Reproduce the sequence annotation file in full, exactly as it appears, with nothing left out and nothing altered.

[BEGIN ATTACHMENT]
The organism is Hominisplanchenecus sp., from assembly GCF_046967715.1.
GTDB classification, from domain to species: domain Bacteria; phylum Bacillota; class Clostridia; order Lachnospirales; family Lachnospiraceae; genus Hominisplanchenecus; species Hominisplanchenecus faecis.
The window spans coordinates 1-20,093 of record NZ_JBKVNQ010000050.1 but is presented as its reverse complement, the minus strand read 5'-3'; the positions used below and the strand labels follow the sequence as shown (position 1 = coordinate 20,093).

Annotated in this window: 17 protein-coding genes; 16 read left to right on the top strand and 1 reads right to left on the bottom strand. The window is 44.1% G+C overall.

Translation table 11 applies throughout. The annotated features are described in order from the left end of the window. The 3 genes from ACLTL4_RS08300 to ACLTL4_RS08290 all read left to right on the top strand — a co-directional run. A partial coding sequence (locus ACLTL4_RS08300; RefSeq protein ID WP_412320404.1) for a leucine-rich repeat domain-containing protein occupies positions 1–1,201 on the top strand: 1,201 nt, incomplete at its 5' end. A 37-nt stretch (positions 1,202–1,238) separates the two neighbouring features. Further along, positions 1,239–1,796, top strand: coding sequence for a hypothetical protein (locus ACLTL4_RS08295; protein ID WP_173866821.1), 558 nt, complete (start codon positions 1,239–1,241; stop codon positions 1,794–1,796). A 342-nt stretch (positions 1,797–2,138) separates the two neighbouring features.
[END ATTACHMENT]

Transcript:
The organism is Hominisplanchenecus sp., from assembly GCF_046967715.1.
GTDB classification, from domain to species: domain Bacteria; phylum Bacillota; class Clostridia; order Lachnospirales; family Lachnospiraceae; genus Hominisplanchenecus; species Hominisplanchenecus faecis.
The window spans coordinates 1-20,093 of record NZ_JBKVNQ010000050.1 but is presented as its reverse complement, the minus strand read 5'-3'; the positions used below and the strand labels follow the sequence as shown (position 1 = coordinate 20,093).

Annotated in this window: 17 protein-coding genes; 16 read left to right on the top strand and 1 reads right to left on the bottom strand. The window is 44.1% G+C overall.

Translation table 11 applies throughout. The annotated features are described in order from the left end of the window. The 3 genes from ACLTL4_RS08300 to ACLTL4_RS08290 all read left to right on the top strand — a co-directional run. A partial coding sequence (locus ACLTL4_RS08300; RefSeq protein ID WP_412320404.1) for a leucine-rich repeat domain-containing protein occupies positions 1–1,201 on the top strand: 1,201 nt, incomplete at its 5' end. A 37-nt stretch (positions 1,202–1,238) separates the two neighbouring features. Further along, positions 1,239–1,796, top strand: coding sequence for a hypothetical protein (locus ACLTL4_RS08295; protein ID WP_173866821.1), 558 nt, complete (start codon positions 1,239–1,241; stop codon positions 1,794–1,796). A 342-nt stretch (positions 1,797–2,138) separates the two neighbouring features.